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RE: [Aroid-l] The Saola and the Araceae

  • Subject: RE: [Aroid-l] The Saola and the Araceae
  • From: "D. Christopher Rogers" <crogers@ecoanalysts.com>
  • Date: Fri, 15 Dec 2006 09:27:05 -0800
  • Importance: Normal

Dear Ted,

 

I know that few mammals eat aroid leaves due to calcium oxalate crystals (likened to eating a handful of tiny needles) or various chemical defenses (see http://www.ivis.org/advances/Beasley/cpt13c/ivis.pdf for example).

 

In the paper: Dung, V.V. et al. 1994. Discovery and conservation of the Vu Quang ox in Vietnam. Oryx 28:16, the saola is reported browsing on figs and other riparian shrubs.

 

I am curious as to what aroid was observed with “bite marks”, and whether they were bite marks actually from this animal.

 

Happy days,

Christopher

 

D. Christopher Rogers

Invertebrate Ecologist/Taxonomist

((,///////////=====<

 

EcoAnalysts, Inc.

(530) 406-1178

166 Buckeye Street

Woodland CA 95695 USA

 

Invertebrate Taxonomy

● Invertebrate Ecological Studies

● Bioassessment and Study Design

● Endangered Invertebrate Species

● Zooplankton

● Periphyton/ Phytoplankton

 

Moscow, ID ● Bozeman, MT ● Woodland, CA ● Neosho, MO ● Selinsgrove, PA

www.ecoanalysts.com

 

-----Original Message-----
From: aroid-l-bounces@gizmoworks.com [mailto:aroid-l-bounces@gizmoworks.com]On Behalf Of ted.held@us.henkel.com
Sent: Friday, December 15, 2006 7:37 AM
To: Discussion of aroids
Subject: [Aroid-l] The Saola and the Araceae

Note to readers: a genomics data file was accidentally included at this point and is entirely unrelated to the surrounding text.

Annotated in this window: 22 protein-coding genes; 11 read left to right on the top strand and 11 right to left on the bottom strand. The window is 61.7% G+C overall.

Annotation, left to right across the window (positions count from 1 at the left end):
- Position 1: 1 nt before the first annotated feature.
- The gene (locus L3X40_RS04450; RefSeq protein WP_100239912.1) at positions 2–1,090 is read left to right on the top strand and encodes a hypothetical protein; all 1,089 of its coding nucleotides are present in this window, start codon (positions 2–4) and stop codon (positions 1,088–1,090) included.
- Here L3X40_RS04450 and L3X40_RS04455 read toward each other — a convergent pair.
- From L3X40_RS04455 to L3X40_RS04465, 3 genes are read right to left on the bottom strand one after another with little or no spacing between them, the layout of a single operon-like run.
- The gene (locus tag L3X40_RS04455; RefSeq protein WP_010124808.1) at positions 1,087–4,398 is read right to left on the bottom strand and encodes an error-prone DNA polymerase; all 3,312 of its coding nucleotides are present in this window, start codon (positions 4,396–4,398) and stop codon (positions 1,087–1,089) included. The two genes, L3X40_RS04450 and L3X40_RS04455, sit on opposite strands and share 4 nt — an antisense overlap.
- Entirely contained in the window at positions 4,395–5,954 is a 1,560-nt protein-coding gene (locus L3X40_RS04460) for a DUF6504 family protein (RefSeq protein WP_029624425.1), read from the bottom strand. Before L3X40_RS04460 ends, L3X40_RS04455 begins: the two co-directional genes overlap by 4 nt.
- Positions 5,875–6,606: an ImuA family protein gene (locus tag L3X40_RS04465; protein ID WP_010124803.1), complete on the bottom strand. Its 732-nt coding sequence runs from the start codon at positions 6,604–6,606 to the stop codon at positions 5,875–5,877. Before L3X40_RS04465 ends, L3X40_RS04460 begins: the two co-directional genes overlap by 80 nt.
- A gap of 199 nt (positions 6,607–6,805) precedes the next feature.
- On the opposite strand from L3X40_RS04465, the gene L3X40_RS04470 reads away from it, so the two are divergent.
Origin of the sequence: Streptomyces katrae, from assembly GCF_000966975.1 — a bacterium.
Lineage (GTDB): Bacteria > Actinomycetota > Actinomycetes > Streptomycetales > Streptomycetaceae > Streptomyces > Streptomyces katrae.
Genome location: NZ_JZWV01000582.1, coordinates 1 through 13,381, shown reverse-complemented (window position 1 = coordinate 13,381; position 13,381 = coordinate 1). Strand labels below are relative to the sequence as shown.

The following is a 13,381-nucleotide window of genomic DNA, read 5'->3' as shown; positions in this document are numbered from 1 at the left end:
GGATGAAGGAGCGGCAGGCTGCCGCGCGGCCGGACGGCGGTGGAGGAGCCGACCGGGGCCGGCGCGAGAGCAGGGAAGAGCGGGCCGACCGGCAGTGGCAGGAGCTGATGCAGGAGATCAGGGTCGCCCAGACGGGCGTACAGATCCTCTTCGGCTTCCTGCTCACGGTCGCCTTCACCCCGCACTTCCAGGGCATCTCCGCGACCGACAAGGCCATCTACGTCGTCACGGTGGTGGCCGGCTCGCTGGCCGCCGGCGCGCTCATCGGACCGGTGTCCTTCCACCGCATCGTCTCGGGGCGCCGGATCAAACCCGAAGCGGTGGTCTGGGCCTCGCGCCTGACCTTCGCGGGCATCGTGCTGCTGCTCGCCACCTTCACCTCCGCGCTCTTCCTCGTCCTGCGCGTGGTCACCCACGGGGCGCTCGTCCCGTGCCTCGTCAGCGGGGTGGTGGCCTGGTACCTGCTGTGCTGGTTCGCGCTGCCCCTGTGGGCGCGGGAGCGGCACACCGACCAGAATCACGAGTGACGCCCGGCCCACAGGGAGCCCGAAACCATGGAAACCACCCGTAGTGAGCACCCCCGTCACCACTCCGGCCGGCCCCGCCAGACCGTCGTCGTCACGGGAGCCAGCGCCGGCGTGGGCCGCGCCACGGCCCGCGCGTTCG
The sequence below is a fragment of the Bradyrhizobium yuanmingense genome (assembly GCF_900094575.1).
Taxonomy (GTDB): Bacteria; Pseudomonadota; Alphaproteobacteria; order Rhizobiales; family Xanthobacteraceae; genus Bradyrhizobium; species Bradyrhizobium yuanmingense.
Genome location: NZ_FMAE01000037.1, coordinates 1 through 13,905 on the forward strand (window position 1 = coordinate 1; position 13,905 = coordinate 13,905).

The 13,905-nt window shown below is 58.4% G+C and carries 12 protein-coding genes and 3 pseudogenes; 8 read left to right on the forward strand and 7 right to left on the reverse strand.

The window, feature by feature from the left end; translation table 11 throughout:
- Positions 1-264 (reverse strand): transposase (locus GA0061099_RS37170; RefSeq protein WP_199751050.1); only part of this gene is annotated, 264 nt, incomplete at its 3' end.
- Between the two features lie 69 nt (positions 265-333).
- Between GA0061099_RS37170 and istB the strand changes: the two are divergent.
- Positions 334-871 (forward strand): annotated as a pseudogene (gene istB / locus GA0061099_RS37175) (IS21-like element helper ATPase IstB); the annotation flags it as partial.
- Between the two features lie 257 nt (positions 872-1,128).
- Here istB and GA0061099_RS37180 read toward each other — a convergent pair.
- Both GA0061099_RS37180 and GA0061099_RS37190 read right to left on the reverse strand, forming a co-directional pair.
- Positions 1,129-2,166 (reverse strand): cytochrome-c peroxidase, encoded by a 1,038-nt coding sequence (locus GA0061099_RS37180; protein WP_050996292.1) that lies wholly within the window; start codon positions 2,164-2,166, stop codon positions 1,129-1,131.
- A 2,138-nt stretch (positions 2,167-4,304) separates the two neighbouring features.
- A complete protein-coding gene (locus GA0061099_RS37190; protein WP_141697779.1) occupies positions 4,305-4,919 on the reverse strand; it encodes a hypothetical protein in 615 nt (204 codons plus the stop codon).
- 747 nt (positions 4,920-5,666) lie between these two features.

This is a distraction from our usual fare, but I saw an interesting article on the little-known saola, an exotic bovine. The current Science magazine (December 1 cover date) contains a picture and written reference of an unidentified Araceae, which the rare animal is believed to eat. The saola, also known as the Vu Quang ox, is the last new large animal to have been discovered. It was unknown to science before 1992. Although they say it is related to the cow, it looks more like an antelope. The few remaining individuals live in Vietnam and Laos. The article contains some interesting information on the animal and its bleak prospects, but nothing about the aroid save the following:

"The forest ecologist finds safe footing on the slick slope and grabs a handful of broad, dark-green Araceae leaves. 'Saola like to eat these," [Do] Tuoc says. 'At least, we have seen bite marks.'"

There is a photograph of Mr. Tuoc holding some nondescript taro-like plants in each hand (fibrous roots, perhaps 30 cm petiole height).

The saola diet is unknown, save for the hints that it might like tucking into a luscious aroid. Much of the remainder of the article is a discussion, pro and con, of the idea of attempting to clone the beast in an attempt to preserve it.

Anyone having a liking for extremely rare animals can e-mail me separately and I will send them a pirated scan of the article. I don't think anyone will mind this violation of copyright as long as we don't sell copies.

Ted.

ted.held@us.henkel.com

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